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While the organic movement originally started as an effort by small farmers to return to a more natural way of growing food, without the use of pesticides, chemical fertilizers, herbicides, hormones, and antibiotics, a growing number of large food producers are participating in this type of agriculture as well. Increasing levels of awareness about the hidden costs of food are leading some consumers to wonder about whether buying organic food is always best, or if there is a rubric of issues to consider. The truth is that while organic food is often superior to other food, this is not always the case.
To be labeled organic, food must meet a rigorous set of requirements. Chemicals and hormones cannot be involved, the food needs to be harvested and raised sustainably, irradiation and sewage sludge are not permitted, and farmers cannot raise Genetically Modified Organisms (GMOs). The full list is lengthy, and the certification itself is often modified. For consumers concerned about their health and the health of the environment, however, buying organic is a good choice when they have no other information about the food.
Certification does not mean that a food was raised humanely, without the use of illegal labor, or in safe working conditions. It also does not mean that the food was raised locally, which is an issue of growing concern to consumers who are worried about fossil fuel consumption. It often takes more calories to ship a piece of produce to someone than that produce will provide nutritionally. Some food activists would like to see a reshaping of the organic label to reflect changing values about food production.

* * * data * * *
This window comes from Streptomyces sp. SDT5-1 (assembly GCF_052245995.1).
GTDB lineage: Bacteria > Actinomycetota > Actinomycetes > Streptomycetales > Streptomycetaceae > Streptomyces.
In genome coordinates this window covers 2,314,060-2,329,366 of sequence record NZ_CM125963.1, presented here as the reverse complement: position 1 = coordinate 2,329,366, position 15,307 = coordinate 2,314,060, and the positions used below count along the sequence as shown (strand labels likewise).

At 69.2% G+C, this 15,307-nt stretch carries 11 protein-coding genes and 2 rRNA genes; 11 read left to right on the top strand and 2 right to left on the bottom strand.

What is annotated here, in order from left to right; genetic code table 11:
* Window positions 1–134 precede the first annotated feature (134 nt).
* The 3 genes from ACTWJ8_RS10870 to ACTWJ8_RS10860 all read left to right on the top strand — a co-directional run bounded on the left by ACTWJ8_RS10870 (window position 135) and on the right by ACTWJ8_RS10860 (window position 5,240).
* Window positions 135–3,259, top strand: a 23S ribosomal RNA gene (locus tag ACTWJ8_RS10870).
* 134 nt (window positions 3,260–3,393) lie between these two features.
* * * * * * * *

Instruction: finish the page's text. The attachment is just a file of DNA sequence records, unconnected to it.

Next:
The certification also does not always imply higher quality. A conventionally raised apple grown and raised within 100 miles of a person's home will probably taste better than an organic apple which has been picked, chilled, and shipped 5,000 miles. Organic produce may also not always be in season, because it can be shipped from all over the world to demanding consumers. In addition, many small farmers cannot afford certification, and instead offer their foods as “all natural,” a label which does not have the same clout. Feedlot pork can be labeled all natural, as long as it contains no artificial ingredients or colors, and was minimally processed. A tomato raised on a family farm using compost fertilizer and grown without chemicals can also be natural, which makes it difficult for consumers to make an informed choice.
Some food producers are moving on to a new idea: beyond organic. Food which is raised by farmers who embrace this concept is organic, but it is also humane, more environmentally responsible, ethical, and local. These food producers believe that local agriculture is of paramount importance, and would like to see more consumers supporting locally based farmers. The development of Community Support Agriculture, a cooperative effort between farmers and consumers, is a step in this direction, offering consumers a chance to learn about where their food comes from, meet their farmers, tour the farm, and eat healthy, ethically raised produce year round.
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